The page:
most of the city’s 37,000 population
increase in the past two
years, said Mark Robitaille, senior
vice president and chief operating
officer of Martin Memorial Health
“We certainly feel the population
is substantial enough for a
new hospital,” he said. “The state
of Florida agrees with us, which
is why in June 2007 it granted a
certificate of need to build a hospital
in Tradition. And residents
of western St. Lucie County have
seen a need as well — in 2006,
more than 10,000 community
members signed petitions pledging
their support for a new hospital
The application received preliminary
state approval in June,
but a month later, HCA St. Lucie
Medical Center denounced the
application, with CEO Gary
Cantrell issuing a written statement
saying that Martin’s decision
to build in western Port St.
Lucie would threaten his hospital’s
“The reason we’re both HCA
hospitals in St. Lucie County able
to employ more than 2,000
D.O.C. Plaza in St. Lucie West is home to St. Lucie Medical Center’s walk-in clinic and two other medical
employees, provide the wide range of services, pay more
than $2.2 million in taxes and donate hundreds of thousands
of dollars to local schools and community groups is
because of the financial foundation we have built,” Cantrell
“All of that would be at risk. I doubt if you can find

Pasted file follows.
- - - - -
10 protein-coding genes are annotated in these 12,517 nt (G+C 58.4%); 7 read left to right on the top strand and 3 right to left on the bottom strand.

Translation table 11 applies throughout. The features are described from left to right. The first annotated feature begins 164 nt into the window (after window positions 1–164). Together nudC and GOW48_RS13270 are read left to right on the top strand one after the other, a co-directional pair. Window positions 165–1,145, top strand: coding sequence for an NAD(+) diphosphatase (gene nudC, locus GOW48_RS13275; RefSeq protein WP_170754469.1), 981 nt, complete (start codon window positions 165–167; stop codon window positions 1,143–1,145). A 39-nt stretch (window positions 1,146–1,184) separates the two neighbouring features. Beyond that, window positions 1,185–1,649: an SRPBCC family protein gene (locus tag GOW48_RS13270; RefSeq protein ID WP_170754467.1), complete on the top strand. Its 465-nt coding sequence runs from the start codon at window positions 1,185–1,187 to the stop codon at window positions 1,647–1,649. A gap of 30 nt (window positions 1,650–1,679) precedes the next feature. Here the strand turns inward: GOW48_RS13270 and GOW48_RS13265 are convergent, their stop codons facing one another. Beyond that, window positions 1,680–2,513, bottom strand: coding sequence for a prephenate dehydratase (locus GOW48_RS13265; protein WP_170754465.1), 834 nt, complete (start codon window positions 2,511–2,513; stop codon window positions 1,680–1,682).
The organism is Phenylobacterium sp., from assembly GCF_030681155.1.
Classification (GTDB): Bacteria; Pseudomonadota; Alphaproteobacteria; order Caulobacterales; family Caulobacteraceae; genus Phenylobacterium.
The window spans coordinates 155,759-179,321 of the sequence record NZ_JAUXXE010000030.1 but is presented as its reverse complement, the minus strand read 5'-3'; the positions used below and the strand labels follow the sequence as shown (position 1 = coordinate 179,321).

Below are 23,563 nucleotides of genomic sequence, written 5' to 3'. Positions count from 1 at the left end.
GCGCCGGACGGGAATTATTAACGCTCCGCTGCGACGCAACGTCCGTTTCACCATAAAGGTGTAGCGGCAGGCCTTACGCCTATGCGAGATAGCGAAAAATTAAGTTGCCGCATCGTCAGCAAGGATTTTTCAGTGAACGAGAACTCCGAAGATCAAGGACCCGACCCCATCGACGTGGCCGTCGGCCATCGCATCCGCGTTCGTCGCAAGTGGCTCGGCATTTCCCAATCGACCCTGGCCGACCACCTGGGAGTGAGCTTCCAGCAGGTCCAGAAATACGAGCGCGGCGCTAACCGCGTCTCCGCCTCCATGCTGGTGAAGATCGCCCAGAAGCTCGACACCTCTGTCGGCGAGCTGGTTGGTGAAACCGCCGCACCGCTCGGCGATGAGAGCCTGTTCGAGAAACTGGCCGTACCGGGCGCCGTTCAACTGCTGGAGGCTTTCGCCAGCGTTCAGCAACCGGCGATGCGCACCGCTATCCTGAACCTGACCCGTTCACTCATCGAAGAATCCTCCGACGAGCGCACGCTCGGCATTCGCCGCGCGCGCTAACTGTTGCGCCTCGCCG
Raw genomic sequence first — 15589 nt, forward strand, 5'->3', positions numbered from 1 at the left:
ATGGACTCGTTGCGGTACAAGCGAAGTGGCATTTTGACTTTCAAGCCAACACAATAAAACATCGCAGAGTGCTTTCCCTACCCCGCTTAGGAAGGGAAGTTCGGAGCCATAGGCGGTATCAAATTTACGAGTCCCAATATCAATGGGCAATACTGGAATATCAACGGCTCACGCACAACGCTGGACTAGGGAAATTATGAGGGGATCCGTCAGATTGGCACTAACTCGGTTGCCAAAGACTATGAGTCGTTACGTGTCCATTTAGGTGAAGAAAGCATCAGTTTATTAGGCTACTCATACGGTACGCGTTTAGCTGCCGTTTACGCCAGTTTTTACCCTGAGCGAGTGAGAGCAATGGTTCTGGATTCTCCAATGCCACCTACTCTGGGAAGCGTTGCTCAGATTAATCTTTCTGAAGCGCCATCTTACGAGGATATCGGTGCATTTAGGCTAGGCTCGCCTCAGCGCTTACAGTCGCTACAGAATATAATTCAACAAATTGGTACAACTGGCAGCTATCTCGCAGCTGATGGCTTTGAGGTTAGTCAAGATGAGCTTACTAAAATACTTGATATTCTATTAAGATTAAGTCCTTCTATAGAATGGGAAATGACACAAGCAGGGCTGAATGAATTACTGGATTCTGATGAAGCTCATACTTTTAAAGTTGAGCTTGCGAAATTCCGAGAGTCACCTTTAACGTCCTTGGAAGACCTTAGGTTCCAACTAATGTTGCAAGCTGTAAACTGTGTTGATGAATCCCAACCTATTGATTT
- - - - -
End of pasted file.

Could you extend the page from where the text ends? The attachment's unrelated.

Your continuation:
many people who are willing to give up something they
have worked 20 years to achieve without a fight,” he said.
Mark Robitaille said the 69-year-old Martin Memorial, a
not-for-profit organization, puts its money back into the
organization in the form of capital improvements, purchase
of advanced technologies and additional services.
St. Lucie Medical Center plans to appeal the state’s preliminary
approval at an administrative hearing in November.
“With the legal challenges from HCA and expected
future challenges, it could be another eight years at least
before we even begin construction on a hospital at
Tradition,” Robitaille said. “In the interim, western St.
Lucie County continues to grow, increasing an already substantial
need for medical services.”
To fill the gap, Martin Memorial plans to build a $4.1
million emergency center with 12-15 beds and all the capabilities
of an in-hospital emergency room inside their existing
St. Lucie West medical center. Construction begins in
October, with completion expected in 12 to 16 months.
Cantrell voiced concern about the distance between the
emergency center in St. Lucie West and Martin Memorial’s
hospital on East Ocean Boulevard in Stuart.
“If a patient needs the level of care only provided by a